National Breast Cancer Awareness Month has gone too far, argues H. Gilbert Welch. Even though he's a physician, and even though his own wife survived a breast cancer diagnosis a decade ago, he has serious concerns about the campaign, which “has led women to be more fearful of breast cancer than they need be,” he writes in the Los Angeles Times. He calls the much-repeated "1 in 8" or "1 in 9" statistic "a poster child for how to exaggerate risk (it's not the chance of dying but of being diagnosed)" and says the fact that a breast cancer drugs manufacturer helped found the campaign "doesn't make me feel any better."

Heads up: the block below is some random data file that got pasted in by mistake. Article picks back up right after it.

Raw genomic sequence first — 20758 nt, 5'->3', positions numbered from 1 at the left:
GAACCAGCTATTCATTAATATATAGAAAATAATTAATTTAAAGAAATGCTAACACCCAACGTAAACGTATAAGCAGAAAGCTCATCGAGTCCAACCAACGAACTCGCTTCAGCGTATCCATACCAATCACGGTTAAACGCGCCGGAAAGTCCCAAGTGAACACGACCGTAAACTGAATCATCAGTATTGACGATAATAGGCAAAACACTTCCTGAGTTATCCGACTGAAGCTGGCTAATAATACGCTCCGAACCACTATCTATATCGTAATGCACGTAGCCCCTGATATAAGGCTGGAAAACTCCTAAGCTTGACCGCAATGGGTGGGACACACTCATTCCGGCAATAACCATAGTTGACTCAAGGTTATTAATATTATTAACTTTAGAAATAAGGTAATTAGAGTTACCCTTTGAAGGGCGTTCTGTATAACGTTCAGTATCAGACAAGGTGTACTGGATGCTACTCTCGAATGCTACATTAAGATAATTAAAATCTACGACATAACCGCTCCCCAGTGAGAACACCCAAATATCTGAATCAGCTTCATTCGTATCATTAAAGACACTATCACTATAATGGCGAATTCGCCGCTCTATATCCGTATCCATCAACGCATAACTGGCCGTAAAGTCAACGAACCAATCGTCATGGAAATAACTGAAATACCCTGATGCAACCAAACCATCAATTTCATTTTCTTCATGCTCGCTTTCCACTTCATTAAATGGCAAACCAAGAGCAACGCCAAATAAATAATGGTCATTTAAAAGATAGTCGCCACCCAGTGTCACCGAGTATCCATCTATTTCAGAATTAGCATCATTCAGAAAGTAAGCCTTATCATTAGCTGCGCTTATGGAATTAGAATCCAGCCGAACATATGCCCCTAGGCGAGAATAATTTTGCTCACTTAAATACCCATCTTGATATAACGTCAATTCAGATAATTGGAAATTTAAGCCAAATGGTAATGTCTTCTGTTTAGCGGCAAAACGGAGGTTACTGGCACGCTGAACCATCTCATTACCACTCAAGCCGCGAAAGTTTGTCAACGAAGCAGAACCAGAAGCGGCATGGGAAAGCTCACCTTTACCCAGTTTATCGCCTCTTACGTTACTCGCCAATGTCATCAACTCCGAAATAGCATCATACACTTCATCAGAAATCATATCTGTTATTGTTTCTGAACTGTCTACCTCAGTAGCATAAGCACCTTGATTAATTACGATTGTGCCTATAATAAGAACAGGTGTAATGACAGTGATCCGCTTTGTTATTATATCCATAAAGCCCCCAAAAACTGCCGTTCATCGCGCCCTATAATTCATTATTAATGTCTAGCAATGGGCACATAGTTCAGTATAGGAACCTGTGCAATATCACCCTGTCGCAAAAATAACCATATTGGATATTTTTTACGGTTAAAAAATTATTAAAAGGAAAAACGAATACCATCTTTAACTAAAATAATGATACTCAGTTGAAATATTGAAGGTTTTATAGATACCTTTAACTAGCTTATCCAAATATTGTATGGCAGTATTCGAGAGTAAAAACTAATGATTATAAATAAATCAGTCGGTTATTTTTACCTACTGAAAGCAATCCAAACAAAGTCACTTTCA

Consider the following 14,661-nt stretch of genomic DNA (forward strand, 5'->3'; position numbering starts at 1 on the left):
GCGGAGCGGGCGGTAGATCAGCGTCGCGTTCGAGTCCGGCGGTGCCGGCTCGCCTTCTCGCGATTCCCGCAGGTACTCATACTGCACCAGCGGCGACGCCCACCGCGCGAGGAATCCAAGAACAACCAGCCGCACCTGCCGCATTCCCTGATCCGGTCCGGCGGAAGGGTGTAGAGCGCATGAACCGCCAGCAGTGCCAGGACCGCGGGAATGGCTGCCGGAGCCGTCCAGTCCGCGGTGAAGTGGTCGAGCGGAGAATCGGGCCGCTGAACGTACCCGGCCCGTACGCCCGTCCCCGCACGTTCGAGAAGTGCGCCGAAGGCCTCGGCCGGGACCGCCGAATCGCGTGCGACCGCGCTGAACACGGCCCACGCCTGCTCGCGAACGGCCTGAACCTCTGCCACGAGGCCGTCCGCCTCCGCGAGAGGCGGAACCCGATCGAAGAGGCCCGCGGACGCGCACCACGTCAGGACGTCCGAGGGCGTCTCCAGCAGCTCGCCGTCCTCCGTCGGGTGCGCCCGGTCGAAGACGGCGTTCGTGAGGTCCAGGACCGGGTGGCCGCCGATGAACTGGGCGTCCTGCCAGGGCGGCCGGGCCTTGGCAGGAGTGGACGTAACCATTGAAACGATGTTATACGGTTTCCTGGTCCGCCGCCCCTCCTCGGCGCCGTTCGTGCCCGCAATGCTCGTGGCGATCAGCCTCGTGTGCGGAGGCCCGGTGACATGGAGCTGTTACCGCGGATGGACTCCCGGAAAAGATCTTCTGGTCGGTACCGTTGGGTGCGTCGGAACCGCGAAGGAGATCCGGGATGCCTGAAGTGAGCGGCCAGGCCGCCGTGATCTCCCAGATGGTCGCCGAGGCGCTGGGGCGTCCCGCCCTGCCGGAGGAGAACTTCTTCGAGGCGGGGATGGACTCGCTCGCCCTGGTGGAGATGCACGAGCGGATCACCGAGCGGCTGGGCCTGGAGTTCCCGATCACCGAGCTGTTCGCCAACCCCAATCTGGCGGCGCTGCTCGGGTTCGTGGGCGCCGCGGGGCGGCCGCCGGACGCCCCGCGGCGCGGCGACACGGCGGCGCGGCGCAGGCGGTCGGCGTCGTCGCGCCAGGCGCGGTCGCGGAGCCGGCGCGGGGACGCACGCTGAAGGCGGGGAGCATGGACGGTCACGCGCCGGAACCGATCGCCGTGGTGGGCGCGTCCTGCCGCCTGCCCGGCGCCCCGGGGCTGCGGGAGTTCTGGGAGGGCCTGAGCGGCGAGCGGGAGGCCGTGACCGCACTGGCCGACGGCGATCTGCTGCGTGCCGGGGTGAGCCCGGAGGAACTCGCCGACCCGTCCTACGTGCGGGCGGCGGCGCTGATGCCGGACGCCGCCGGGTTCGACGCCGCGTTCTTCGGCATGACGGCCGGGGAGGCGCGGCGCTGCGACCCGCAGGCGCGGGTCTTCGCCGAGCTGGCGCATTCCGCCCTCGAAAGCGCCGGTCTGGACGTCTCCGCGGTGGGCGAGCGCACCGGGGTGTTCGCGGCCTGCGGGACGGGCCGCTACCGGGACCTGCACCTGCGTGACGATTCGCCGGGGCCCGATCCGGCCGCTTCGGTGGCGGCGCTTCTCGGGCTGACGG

He offers a list of things women should be aware of: Yes, breast cancer is important, but it’s equally important to keep your risk in perspective—and to remember that we have made radical improvements in treating it: "The chances of not dying from breast cancer in the next 10 years are 990 per 1,000 — or better." And mammograms may not be as important as you’ve been led to believe: In fact, they’ve led to women being “harmed by unneeded surgery, radiation and chemotherapy for small ‘cancers’ that would not have been found without the mammogram and would never have caused problems.” Click here for another perspective on Breast Cancer Month.
(Read more breast cancer stories.)